The Danish Girl
Mad Max: Fury Road
The Revenant

Will Win: Cinderella has the kind of opulence I usually associate with a win here, though I wouldn’t be surprised if Carol sneaks in.
Should Win: I would vote for Carol entirely based on Rooney Mara’s polka-dot pajamas, and subsequent would regret not voting for Mad Max.
Missing: I promised it last year and here it is: Jupiter Ascending had some dopeass costumes and also was a better sci-fi movie than The Martian THERE, I SAID IT. (More on this later, perhaps [“Perhaps,” he said. -Ed.].)


Bridge of Spies
The Hateful Eight
Star Wars: The Force Awakens

Will Win: Giving Ennio Morricone an Oscar is too big a story to pass up, right?
Should Win: Hateful Eight had an overture, so give it up.
Missing: I know it’s nominated for a bunch, but there was no more pummelingly memorable music cue this year than those DIN DIN DIN cues from Mad Max: Fury Road.

“Earned It,” Fifty Shades of Grey
“Manta Ray,” Racing Extinction
“Simple Song #3,” Youth [Oh my god they finally completed the “Simple Song” trilogy begun in my adolescence by Portland, Maine’s Rustic Overtones! -Ed.]
“’Til It Happens to You,” The Hunting Ground
“Writing’s On the Wall,” Spectre
Will Win: I’m guessing Diane Warren finally picks one up for co-writing the song from The Hunting Ground, a documentary about campus rape. If nothing else, it’s a great way to block that fucking awful James Bond song from winning and, I guess, for Lady Gaga to continue her Classiness Tour of awards show. [Console yourself with the thought that a vote for “that fucking awful James Bond song” is really a vote for the Sex Octopus of the opening credits sequence over which it plays. -Ed.]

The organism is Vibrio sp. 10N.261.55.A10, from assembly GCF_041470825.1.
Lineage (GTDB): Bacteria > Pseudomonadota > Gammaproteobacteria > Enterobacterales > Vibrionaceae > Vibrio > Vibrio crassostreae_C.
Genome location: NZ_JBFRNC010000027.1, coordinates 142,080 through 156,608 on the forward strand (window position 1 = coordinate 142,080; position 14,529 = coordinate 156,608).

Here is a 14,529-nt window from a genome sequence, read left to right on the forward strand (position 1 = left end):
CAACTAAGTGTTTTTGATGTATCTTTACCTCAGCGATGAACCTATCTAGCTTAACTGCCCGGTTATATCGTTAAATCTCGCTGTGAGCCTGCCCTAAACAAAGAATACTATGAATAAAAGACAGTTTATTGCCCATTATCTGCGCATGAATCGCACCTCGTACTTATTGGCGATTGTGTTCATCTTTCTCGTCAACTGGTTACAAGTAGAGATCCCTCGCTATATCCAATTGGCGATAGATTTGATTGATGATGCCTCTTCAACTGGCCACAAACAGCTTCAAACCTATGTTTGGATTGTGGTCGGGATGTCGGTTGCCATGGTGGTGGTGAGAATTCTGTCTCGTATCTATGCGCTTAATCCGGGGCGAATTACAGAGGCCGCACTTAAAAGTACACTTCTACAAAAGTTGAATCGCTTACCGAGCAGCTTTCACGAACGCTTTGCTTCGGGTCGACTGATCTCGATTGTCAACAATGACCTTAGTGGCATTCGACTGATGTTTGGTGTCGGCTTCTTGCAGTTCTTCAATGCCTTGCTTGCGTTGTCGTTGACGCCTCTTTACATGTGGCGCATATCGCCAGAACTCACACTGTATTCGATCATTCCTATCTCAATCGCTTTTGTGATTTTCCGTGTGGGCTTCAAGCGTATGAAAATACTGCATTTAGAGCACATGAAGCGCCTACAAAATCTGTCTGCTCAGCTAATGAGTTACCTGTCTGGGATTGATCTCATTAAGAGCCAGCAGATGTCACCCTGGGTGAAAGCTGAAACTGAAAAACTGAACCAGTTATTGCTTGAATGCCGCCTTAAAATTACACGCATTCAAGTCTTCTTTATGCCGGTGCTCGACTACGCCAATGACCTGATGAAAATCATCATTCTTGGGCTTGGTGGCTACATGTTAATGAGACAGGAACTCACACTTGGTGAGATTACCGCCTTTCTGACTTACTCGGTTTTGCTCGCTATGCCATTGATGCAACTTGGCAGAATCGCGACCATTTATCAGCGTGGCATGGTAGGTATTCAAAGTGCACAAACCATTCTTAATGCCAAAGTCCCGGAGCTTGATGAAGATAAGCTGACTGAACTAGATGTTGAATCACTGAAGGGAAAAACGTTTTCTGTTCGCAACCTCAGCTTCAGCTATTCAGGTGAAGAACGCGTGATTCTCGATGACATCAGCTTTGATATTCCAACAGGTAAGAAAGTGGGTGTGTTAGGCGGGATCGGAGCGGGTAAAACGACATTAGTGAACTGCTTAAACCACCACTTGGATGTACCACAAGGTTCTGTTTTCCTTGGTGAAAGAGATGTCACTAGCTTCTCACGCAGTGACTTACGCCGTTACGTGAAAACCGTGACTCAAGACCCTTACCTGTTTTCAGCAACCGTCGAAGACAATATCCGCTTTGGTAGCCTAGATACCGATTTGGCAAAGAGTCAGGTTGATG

Should Win: I’d vote for whatever song can promise to burn every copy of “Simple Song #3.” Or possibly “Manta Ray” if it is the result of an obscure loophole allowing previously released songs to be nominated so long as they’re Pixies B-sides.
Missing: Ugh, what a sorry lot. It should have been particularly easy for “See You Again,” the tearjerking song from Furious 7, to dominate here. For reasons unclear to me, it did not.

The Big Short
Mad Max: Fury Road
The Revenant
Star Wars: The Force Awakens

Will Win: If The Revenant doesn’t dominate the tech categories, Fury Road should emerge victorious here.
Should Win: Fury Road, and for me to pick a big-budget effects-heavy franchise movie that’s not Star Wars here, well, it must’ve been a good one.
Missing: As much as I like The Big Short, the editing struck me as (sort of intentionally) ragged and overbusy, so I’d nix that one in favor of Bridge of Spies.

Embrace of the Serpent
Son of Saul
A War

Will Win: You know Son of Saul is about the Holocaust, right?
Should Win: I didn’t see any of these. I did see Tu Dors, Nicole. That was my favorite foreign-language film of the year. I do want to see Mustang, at least. I bet Mark has a proper opinion on this. [Mustang‘s about feminine self-expression in a constraining patriarchal Islamic family so it ticks a lot of boxes too. (It’s also pretty good.) The correct answer is, of course, The Assassin, but Proust and Vermeer never won Oscars either so w/e. -Ed.]

Cartel Land
The Look of Silence
What Happened, Miss Simone?
Winter on Fire: Ukraine’s Fight for Freedom

Will Win: Amy seems to be the sentimental favorite, and it makes sense; if there’s anything I can picture a bunch of quasi-artistic Hollywood jerkoff types enjoying, it’s that Amy Winehouse album.
Should Win: I’m not on the doc beat much these days. [Rapold and Mercer are, and they’re trustworthy in these as other matters. -Ed.]

Body Team 12
Chau Beyond the Lines
Claud Lanzmann: Spectres of the Shoah